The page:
ukraine refugee russia
© RIA Novosti / Alexey MalgavkoRussian EMERCOM workers meet Ukrainian refugees at a train station in Omsk
All Ukrainian refugees of pension age will receive their pensions in Russia, Deputy PM Olga Golodets has said in a radio interview.

She oversees the social and health policies of the government, and said that Russia and Ukraine had a bilateral agreement allowing citizens to receive pensions in another country if the need arises. "We will pay the pensions to the refugees," Golodets told reporters. She declined to expand on the approximate number of future recipients saying that the number of Ukrainian refugees in Russia was constantly growing.

The deputy PM also told reporters she estimates about 50,000 Ukrainian children will start attending Russian schools at the beginning of the new academic year on September 1.

Earlier this month the United Nations released a report estimating the number of Ukrainian refugees in the Russian Federation at 730,000. Russian Foreign Minister Sergey Lavrov said on Thursday that this number was nearing 1 million.

Russian officials and human rights activists have repeatedly called for steps to make the life of Ukrainian refugees easier, and the Federal Migration Service has already introduced some measures.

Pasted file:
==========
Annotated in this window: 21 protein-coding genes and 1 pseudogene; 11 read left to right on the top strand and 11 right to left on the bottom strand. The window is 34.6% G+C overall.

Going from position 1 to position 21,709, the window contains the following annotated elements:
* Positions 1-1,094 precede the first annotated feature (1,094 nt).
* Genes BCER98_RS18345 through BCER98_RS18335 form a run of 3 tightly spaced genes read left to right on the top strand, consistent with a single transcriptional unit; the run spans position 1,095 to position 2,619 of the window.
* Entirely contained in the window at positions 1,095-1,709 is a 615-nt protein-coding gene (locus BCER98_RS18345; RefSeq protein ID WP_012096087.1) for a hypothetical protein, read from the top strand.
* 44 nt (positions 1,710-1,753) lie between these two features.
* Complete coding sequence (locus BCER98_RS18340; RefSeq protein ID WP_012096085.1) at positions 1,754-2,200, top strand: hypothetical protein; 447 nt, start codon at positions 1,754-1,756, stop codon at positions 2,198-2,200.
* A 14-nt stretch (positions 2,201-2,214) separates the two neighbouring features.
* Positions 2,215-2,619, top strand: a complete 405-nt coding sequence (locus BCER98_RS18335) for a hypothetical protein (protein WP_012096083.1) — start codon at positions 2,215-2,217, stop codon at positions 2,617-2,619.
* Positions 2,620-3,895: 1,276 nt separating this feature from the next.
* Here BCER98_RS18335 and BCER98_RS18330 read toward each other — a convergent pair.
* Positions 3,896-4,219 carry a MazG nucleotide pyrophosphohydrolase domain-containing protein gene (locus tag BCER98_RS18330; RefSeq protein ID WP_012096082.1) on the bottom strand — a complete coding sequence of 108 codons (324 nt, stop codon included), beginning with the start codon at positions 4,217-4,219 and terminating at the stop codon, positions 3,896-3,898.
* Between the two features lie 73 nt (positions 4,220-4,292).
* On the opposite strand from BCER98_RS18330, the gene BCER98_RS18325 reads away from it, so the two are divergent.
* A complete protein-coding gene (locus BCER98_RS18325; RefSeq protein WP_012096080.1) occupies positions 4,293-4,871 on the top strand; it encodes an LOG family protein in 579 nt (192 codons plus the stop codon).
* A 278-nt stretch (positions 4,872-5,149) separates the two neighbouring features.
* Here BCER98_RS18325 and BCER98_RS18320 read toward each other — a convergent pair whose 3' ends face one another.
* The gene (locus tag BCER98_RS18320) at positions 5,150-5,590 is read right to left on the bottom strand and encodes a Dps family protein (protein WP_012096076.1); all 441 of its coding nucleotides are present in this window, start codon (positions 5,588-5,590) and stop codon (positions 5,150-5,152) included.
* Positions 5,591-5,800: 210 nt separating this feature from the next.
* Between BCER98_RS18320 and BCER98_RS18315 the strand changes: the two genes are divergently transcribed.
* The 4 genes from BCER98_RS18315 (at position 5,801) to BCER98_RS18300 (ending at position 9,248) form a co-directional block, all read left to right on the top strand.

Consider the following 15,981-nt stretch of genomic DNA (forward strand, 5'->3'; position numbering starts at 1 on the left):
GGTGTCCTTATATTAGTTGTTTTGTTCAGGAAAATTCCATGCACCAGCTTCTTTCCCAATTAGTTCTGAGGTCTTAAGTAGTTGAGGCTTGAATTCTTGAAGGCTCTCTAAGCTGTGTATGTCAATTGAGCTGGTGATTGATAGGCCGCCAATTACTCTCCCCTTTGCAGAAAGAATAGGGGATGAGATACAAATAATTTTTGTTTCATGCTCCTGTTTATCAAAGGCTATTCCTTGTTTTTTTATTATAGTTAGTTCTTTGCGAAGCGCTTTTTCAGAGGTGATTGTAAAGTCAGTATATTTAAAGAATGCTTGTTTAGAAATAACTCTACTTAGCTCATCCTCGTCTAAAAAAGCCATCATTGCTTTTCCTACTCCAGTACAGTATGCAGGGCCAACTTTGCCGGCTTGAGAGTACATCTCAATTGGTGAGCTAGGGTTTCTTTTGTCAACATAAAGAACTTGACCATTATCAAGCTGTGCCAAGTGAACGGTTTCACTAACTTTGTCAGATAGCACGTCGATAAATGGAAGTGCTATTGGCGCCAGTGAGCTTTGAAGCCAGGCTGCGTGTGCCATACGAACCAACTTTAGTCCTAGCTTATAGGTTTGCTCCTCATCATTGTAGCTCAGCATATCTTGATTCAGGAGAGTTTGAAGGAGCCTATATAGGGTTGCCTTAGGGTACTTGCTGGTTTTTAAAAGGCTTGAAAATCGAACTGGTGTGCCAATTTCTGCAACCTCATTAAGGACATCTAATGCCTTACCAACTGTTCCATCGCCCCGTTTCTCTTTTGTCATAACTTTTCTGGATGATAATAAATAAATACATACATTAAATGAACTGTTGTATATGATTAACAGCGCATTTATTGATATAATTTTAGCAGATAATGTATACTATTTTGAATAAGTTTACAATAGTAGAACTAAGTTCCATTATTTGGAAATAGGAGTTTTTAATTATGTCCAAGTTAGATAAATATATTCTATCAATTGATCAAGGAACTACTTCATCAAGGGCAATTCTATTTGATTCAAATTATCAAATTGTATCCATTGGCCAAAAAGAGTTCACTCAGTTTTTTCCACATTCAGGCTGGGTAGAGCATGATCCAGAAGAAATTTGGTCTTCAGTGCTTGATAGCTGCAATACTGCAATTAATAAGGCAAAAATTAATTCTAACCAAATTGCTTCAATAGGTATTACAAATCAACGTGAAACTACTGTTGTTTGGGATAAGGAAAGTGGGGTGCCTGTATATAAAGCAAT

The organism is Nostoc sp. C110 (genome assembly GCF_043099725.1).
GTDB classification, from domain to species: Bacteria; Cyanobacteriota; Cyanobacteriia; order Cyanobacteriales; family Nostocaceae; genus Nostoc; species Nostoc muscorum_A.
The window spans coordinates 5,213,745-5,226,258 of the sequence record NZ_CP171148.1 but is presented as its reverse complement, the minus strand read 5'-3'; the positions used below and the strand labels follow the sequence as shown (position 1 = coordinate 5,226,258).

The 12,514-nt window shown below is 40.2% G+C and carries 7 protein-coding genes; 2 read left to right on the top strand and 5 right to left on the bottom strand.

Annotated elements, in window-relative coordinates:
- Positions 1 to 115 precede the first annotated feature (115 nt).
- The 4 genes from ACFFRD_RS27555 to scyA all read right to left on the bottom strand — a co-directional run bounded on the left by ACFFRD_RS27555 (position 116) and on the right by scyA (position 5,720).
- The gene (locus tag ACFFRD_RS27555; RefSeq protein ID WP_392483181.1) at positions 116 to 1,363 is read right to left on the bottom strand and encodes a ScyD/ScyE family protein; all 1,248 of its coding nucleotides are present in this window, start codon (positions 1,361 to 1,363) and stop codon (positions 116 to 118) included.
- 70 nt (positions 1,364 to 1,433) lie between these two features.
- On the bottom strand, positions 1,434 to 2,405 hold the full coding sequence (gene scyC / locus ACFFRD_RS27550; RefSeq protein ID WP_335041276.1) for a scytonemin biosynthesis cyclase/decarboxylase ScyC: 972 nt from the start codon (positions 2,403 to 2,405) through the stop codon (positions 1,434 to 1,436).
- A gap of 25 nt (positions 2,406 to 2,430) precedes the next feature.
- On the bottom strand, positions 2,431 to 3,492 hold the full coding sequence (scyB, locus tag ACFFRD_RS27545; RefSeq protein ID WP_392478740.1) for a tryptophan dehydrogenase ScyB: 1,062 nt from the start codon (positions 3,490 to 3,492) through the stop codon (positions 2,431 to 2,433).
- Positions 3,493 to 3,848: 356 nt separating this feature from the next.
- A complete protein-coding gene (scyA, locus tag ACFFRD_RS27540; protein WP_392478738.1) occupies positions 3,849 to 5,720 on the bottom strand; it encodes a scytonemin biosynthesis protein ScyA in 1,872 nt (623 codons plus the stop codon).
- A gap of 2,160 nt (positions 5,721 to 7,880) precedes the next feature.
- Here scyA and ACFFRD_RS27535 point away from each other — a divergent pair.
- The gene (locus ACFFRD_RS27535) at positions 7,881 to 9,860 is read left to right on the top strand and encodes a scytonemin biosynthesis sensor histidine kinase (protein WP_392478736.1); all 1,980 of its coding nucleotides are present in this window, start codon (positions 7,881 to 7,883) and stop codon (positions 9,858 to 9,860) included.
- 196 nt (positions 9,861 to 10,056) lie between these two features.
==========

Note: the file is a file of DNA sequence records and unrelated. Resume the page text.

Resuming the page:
In mid-august the Presidential Council for Human Rights urged the authorities to simplify the procedure for getting official refugee status and temporary asylum for Ukrainian citizens arriving in Russia from the regions engulfed in the conflict. The activists added that all Ukrainian refugees must be allowed to work in Russia without acquiring additional documents and receive medical insurance.

Earlier they had suggested to fast-track acquiring Russian citizenship for Ukrainian refugees.

At the end of July, the head of Russia's Federal Migration Service, Konstantin Romodanovskiy, said Ukrainian citizens would be allowed to prolong their 90-day visa free stay by another 180 days, adding that they also will not be punished for minor violations of migration rules.

The Federal Migration Service has proposed a public discussion on a bill giving regional migration officials the authority to grant temporary asylum to Ukrainians within three days instead of the current three months, cancel the obligatory health test, and stop deporting and extraditing Ukrainians until ordered otherwise by the Russian government.

In June the head of the presidential administration, Sergey Ivanov visited a refugee camp in the Rostov Region and suggested giving Russian citizenship to people born on Russian soil; the current law only automatically grants citizenship to children of Russian parents.